Posts tagged with: Silent Circle
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    Who's reading your emails? Browsing your contacts? Watching over your shoulder as you interact with websites? As smartphones become the hub for the majority of our conversations, anyone interested in keeping his or her life private has to start thinking hard about just how much they trust their phones to keep their info secure. Back near the start of the year we first heard about the Blackphone, a handset being developed by GeeksPhone and Silent Circle with the express purpose of giving users the tools they need to keep their communications private. We've been following its progress ...

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    For those of you that weren't believers of the Blackphone when it was announced and launched a couple of months ago, think again. Back when we were at MWC 2014, the Blackphone booth was the most concurred of the show, and this clearly points to how much interest there is in companies to get a phone with added security features. If you're asking yourself just how much interest we're talking about, the number is in the millions. Silent Circle has just raised $30 million from different investors, and according to the statement, this is all to meet the staggering demand it has had for the ...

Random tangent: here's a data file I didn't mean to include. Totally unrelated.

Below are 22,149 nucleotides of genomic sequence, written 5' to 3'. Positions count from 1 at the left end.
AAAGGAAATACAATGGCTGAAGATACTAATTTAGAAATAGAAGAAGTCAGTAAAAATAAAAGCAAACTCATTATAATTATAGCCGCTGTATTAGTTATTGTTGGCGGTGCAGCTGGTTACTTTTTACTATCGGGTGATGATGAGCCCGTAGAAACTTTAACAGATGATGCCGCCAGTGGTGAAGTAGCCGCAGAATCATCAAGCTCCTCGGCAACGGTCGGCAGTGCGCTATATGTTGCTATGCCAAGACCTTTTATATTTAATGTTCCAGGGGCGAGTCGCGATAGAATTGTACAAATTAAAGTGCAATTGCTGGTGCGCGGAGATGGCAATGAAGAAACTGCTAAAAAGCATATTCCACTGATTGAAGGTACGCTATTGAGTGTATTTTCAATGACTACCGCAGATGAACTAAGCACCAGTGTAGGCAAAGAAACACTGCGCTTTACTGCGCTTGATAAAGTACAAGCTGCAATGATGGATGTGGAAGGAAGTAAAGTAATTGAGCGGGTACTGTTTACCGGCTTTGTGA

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    We've heard quite a bit about the new "Blackphone" which promises to keep your contacts and conversations secure -- as long as you're talking to someone else who is using the same security setup.  It's a great concept, but it has yet to hit a point of critical mass where not only is the phone is generally accepted, but the services are actively sought after by a large segment of the general public. That point, I suspect, isn't too far into the future. Black phones will become more popular, and possibly even a "killer app" before to long. Killer Apps When talking about black phones which ...

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    Why would you want a "black phone", one that's not susceptible to the privacy holes found in all of today's smartphones? That's a question that Jaime Rivera touched on at this year's MWC. The answer is fairly simple, given today's circumstances and situations. But let's jump back a few years before we get to that. Looking back even three or four years, if someone had told you that various companies and law enforcement agencies could track where you were down to a few dozen feet, and were actually doing so (and without a warrant, no less), you'd probably have thought that person was a bit ...

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    "The right of the people to be secure in their persons, houses, papers, and effects, against unreasonable searches and seizures, shall not be violated ..." That's what the Fourth Amendment to the Constitution of the United States of America says. Put another way: Privacy is a Civil Right. Other countries have similar laws, some with greater power to protect the people, some with less. That's all been thrown in the rubbish bin -- and your privacy with it -- thanks to the broad and arguably over-reaching eye of the National Security Agency: the NSA. Google is creepy Yesterday I wrote about ...

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